I lost track of what day it was, mealtime was a thing of the past, and
I barely noticed the passing of day or night.”
March 15, 1995— A late-season storm brought
“torrential downpours, hail, high winds, rockslides, downed trees
and powerlines, and caused a rapid rise in the Kaweah River.” About
four inches of rain was received in Kaweah Country over a 24-hour period
and the South Fork of the Kaweah River flooded over the Conley Creek Bridge,
leaving residents stranded.
THE “COLONY Corner,” by Jay O’Connell,
debuted. The regular installments told the fascinating history of the
Kaweah Colony, a 19th-century North Fork settlement with high aspirations.
Jay’s research that was shared in this feature became, in 1999,
a book, Co-Operative Dreams: A History of the Kaweah Colony.
SOME ADVERTISERS worthy of mention because they are still
advertisers are: Bank of the Sierra, Silver City Resort, Monarch Ford,
Cider Mill Restaurant. Cutting Room, Sierra Garden Center, Sierra High
Chiropractic, Century 21 Three Rivers, Three Rivers Realty, Country Properties,
Realty World-Avant (now Avant Real Estate Center), Cal Western Realty,
Affairs Real Estate.
The body of a male solo climber on Mount Whitney in Sequoia
National Park was recovered along with some mountaineering equipment and
personal items on Wednesday, March 16. The climber apparently fell to
his death on Sunday, March 13, reported Alexandra Picavet, Sequoia-Kings
Canyon public information officer.
It has been determined that the climber, whose name has not
been released pending the notification of family members, fell about 1,000
feet while on the west side of Mount Whitney -- at 14,495 feet, the highest
mountain in the contiguous U.S. -- after climbing the northeast face via
the Mountaineer’s Route.
The National Park Service was contacted by the Inyo County
Sheriff’s Department on Tuesday, March 15, upon the report of an
overdue 37-year-old solo climber from Los Angeles. An Inyo County Sheriff’s
officer was flown to the locale later that day by a CHP helicopter and,
although was able to confirm the fatality, was unable to recover the body.
A technical team of Sequoia and Kings Canyon rangers were
flown to the site on Wednesday, March 16, at about 9 a.m., and were able
to complete the recovery effort.
The Mountaineer’s Route is rated a Class 3 (on a climbers’
rating scale of 1 to 6, with 6 being the most difficult), meaning actual
handholds and footholds must be found, tested, and used. The first ascent
of this steep face is credited to John Muir on Oct. 21, 1873.
The most challenging aspect of this climb is a large snowy
couloir (an open, steep gully) located between the north arête (a
sharp ridge of rock, snow, and/or ice) and the Great Buttress.
Currently, Mount Whitney is mostly snow-covered and still
experiencing winter conditions, which makes the ascent of the mountain
even more difficult and risky. The cause of the fall is under investigation
and a positive identification of the climber is underway by the Tulare
County Sheriff’s Office coroner.
On Tuesday, March 1, William Santiago, 32, was arrested on
a warrant in connection with the string of break-ins that occurred in
Three Rivers on Feb. 18 and 19. Santiago, whose last known address was
in San Leandro, was charged with petty theft and residential burglary.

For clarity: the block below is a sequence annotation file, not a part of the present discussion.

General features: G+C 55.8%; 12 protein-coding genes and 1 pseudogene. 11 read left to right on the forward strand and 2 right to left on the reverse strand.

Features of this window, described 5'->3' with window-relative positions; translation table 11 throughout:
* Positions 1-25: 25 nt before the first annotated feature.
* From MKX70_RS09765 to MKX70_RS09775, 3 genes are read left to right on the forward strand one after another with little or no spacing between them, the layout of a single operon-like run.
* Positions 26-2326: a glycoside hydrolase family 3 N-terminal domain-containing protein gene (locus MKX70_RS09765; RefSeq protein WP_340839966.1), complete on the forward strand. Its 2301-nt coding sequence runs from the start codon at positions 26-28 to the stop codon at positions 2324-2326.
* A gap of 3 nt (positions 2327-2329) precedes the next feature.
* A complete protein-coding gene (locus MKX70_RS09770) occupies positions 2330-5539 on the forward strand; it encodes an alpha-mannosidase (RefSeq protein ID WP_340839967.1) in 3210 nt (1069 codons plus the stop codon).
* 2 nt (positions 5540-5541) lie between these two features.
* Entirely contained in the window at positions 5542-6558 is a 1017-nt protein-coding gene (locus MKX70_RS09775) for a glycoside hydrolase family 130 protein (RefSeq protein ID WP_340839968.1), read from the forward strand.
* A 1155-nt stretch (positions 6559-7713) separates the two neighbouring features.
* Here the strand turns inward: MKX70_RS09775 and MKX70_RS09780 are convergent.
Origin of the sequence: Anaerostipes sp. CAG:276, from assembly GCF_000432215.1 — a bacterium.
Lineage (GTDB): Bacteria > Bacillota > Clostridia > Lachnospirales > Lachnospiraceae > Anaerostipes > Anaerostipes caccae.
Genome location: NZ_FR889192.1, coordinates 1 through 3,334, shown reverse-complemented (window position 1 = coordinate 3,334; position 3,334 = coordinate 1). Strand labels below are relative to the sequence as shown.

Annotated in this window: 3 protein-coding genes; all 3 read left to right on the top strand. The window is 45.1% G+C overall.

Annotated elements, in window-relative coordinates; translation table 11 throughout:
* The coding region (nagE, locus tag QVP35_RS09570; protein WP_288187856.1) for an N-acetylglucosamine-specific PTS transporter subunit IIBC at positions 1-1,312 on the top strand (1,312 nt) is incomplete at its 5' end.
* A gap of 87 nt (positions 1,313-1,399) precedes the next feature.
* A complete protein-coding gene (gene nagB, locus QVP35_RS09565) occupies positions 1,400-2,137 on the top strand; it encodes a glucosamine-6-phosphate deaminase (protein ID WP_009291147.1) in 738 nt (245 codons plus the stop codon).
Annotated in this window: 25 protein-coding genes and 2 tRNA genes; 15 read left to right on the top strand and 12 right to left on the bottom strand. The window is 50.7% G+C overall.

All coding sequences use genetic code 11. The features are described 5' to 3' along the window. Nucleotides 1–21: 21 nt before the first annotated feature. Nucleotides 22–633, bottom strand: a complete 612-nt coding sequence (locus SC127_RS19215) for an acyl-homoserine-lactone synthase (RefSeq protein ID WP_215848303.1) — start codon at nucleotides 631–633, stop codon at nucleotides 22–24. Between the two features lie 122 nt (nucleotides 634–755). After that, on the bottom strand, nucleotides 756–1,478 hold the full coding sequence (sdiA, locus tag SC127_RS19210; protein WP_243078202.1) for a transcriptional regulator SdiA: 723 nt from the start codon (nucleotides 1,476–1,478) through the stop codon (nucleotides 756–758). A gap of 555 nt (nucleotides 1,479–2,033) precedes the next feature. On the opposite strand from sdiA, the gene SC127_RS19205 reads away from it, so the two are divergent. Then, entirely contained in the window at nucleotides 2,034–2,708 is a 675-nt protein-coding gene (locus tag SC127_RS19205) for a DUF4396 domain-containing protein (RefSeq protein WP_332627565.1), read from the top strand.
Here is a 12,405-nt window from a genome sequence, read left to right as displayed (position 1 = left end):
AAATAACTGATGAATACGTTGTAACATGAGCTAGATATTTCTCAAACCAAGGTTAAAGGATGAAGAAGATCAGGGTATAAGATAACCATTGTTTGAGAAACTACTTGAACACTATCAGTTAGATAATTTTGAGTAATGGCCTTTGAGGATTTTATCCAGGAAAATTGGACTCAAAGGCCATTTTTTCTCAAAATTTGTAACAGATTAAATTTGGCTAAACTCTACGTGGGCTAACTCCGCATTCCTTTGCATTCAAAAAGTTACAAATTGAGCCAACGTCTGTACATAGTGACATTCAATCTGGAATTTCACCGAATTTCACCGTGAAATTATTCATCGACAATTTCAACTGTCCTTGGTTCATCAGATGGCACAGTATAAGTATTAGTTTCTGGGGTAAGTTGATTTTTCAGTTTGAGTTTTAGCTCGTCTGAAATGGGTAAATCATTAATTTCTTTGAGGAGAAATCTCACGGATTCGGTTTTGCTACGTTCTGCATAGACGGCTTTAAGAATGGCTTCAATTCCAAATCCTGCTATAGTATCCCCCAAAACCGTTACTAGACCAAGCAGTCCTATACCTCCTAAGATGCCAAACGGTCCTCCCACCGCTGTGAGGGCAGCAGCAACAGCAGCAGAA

Santiago remains in the Tulare County Jail and is being held
on $10,000 bail. The suspect was taken into custody the same day that
narcotics officers in Poplar recovered some of the stolen property, which
originally totaled $15,000 or more in items ranging from electronics to
According to a witness in the case, Santiago first became
acquainted with Three Rivers in December 2004 when he worked here as a
computer consultant. Santiago delivered some business cards for the Three
Rivers client but failed to complete the website-design work that he was
originally contracted to do.
A Sheriff’s Department deputy said that Santiago had
no prior Tulare County arrest record. Santiago’s next court appearance
is scheduled for Monday, March 21.
“In cases like
this, the defendant has the option of pleading guilty to a specific charge
to avoid a trial,” the deputy said. “Whether that happens
or not depends on how much evidence is presented in the case.”
Rev. Warren Mark Campbell, of the Church at Kaweah on North
Fork Drive reported that this week someone broke into a church building
and stole a new DVD/VCR player that was still in its box. An investigation
in that case is ongoing.
Each year, Three Rivers School seventh and eighth-graders
are required to prepare a science project, which includes selecting a
subject, creating a hypothesis, performing an experiment, documenting
the findings, writing a report, and compiling the work into a graphically-pleasing
display. This is then turned in to the school and showcased for judging.
Last month, the judges, who are bona fide scientists from
Sequoia National Park and the local U.S. Geological Survey and have understandably
high standards, perused the projects, provided each student with a judging
sheet and some constructive comments, and selected eight winners. Those
top projects then competed at the county level.
This year’s TRUS winners are:
Ben Pfenninger (top scorer) attacked with “Grass Wars.”
Jordan Vieira, Hillary Crouch, and Tor Skeen soaked up knowledge
with “How Clean is Your Water?”
Stephany Lineback took the plunge with “Dri-Water.”
Jacob Parker, Dylan Bird-Gilmour, and Carl Schwarz performed
swimmingly with “Tank and Fish Growth.”
Casey LeFave got her daily dose of fiber with “Buttercrunch
Billy Osborn and Brendon Morgan flooded the competition with
Madison Beck and Kaylin Reeves received flying colors for
And, last, but not least, Andrew Leyva realized the sweet
smell of success with “Fertilizer.”
The Tulare County Science and Engineering Fair was held at
the Sequoia Mall from Feb. 28 to March 6 and included 241 projects from
25 Tulare County schools. On Thursday, March 3, an awards ceremony was
held in the center court of the mall.
The top projects were recognized during the evening presentation,
including two from Three Rivers School. Winning first place in the Zoology
category were seventh-graders Jacob Parker, Dylan Bird-Gilmour, and Carl
The boys’ project compared the growth of fish with
the size of the fish tank. This effort garnered them a $100 cash prize.
And the winners are…
After participating in an oral interview with the county
Science Fair judges, Jordan Vieira, Hillary Crouch, and Tor Skeen’s
project was selected as one of the top 10 overall in the county, which
qualifies them to advance to the California State Science Fair.
This 54th annual competition, which will be held Monday and
Tuesday, May 23 and 24, in Los Angeles, will host more than 1,000 participants
from more than 350 schools throughout California. At least $50,000 will
be awarded to the top projects.
For the past five out of six years, a Three Rivers student
has advanced to the State level of competition.